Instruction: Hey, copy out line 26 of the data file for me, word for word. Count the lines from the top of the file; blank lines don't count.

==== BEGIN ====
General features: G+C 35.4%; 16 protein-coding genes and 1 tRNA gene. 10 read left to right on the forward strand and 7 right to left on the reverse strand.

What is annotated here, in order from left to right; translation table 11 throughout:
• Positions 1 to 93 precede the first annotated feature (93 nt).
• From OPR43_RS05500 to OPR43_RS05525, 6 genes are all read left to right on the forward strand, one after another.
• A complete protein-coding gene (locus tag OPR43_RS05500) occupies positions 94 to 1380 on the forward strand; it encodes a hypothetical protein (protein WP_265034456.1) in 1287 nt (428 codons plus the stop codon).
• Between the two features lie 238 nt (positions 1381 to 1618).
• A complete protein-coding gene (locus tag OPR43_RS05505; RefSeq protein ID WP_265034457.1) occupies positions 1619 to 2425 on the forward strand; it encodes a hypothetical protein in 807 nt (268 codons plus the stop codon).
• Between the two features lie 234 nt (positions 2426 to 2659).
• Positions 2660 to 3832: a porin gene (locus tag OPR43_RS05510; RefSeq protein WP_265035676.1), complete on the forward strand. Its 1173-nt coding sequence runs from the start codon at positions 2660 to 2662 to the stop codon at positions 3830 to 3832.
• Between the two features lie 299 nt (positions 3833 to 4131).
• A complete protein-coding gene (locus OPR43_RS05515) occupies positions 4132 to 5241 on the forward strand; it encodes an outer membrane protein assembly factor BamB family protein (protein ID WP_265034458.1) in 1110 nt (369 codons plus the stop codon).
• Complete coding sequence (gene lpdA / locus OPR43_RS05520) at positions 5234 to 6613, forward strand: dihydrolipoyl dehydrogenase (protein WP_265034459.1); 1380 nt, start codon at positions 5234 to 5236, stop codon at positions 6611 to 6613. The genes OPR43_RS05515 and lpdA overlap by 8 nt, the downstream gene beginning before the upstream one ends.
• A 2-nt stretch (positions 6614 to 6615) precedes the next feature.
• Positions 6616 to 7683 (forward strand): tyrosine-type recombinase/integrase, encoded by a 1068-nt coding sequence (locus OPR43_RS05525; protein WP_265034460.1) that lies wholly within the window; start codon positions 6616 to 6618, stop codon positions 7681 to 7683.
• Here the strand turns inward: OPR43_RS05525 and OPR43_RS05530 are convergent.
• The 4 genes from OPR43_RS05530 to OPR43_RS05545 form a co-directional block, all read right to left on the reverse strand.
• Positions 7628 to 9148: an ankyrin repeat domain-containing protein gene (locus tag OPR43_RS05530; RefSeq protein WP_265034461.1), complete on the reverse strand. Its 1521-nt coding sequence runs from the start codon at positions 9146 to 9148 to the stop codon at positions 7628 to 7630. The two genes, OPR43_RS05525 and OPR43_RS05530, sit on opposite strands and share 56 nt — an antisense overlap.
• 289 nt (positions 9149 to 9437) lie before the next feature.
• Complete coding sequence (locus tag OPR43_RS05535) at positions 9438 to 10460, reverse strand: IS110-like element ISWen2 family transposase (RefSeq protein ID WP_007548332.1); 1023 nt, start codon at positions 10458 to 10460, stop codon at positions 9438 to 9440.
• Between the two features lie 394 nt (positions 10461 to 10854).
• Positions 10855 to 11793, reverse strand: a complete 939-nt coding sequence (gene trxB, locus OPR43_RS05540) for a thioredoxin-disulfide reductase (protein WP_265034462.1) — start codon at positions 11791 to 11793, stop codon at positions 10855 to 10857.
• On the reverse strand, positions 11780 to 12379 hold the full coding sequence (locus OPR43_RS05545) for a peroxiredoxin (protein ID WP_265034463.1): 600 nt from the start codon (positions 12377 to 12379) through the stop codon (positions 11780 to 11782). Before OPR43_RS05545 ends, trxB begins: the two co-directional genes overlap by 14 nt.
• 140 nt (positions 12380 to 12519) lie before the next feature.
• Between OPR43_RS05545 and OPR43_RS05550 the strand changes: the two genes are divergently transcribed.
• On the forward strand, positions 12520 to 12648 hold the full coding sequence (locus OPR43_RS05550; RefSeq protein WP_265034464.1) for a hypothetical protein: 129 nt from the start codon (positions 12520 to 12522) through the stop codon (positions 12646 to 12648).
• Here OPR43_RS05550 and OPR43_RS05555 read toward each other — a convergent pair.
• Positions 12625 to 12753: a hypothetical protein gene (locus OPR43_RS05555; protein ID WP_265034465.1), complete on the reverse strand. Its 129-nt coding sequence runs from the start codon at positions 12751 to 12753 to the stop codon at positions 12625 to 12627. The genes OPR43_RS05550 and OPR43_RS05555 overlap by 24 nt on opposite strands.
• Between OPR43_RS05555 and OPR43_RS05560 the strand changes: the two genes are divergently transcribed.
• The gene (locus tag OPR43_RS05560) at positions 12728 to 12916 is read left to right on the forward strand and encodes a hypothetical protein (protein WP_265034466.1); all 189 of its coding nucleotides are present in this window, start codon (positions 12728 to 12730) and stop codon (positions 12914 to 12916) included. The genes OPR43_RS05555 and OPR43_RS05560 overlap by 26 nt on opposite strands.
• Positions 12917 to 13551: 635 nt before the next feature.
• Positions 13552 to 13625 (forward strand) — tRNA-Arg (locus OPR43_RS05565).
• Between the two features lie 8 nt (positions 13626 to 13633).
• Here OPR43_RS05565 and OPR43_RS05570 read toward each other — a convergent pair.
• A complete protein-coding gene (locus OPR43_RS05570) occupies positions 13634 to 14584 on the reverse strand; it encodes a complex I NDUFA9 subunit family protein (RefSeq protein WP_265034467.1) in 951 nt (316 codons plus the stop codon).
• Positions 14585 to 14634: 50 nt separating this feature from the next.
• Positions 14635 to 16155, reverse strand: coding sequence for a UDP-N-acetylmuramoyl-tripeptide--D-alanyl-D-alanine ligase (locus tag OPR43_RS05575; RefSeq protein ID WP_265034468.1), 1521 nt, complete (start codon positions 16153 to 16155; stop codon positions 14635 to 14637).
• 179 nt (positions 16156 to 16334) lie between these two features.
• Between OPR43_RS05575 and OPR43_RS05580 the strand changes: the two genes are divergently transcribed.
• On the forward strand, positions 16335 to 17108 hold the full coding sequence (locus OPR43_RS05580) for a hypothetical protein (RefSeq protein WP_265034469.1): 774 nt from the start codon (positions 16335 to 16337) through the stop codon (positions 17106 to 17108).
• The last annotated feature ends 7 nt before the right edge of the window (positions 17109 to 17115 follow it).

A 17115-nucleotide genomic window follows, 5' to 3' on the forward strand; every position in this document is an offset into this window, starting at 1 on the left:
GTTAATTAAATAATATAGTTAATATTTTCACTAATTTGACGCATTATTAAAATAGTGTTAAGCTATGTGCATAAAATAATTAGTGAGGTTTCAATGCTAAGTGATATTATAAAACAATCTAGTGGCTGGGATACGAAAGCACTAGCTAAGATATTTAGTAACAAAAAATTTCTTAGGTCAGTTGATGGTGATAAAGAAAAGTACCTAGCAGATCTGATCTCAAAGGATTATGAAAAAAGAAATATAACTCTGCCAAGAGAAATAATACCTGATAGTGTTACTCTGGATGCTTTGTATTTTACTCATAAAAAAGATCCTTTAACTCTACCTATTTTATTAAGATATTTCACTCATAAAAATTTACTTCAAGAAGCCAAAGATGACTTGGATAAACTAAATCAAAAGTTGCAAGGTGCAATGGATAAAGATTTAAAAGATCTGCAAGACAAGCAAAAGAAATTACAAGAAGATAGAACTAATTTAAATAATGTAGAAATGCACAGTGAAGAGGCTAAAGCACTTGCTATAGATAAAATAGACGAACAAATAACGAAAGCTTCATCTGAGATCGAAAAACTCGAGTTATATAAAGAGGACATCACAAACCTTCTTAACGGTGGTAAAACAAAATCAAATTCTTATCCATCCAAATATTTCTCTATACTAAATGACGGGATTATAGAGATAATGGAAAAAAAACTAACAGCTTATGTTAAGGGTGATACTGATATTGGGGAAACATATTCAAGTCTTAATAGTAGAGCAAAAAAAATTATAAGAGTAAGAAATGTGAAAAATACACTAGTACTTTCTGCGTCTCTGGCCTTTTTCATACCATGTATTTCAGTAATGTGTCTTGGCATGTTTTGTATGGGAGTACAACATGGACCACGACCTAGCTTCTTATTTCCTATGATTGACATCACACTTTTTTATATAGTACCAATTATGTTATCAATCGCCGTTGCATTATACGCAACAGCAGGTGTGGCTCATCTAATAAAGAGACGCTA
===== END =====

• Here OPR43_RS05550 and OPR43_RS05555 read toward each other — a convergent pair.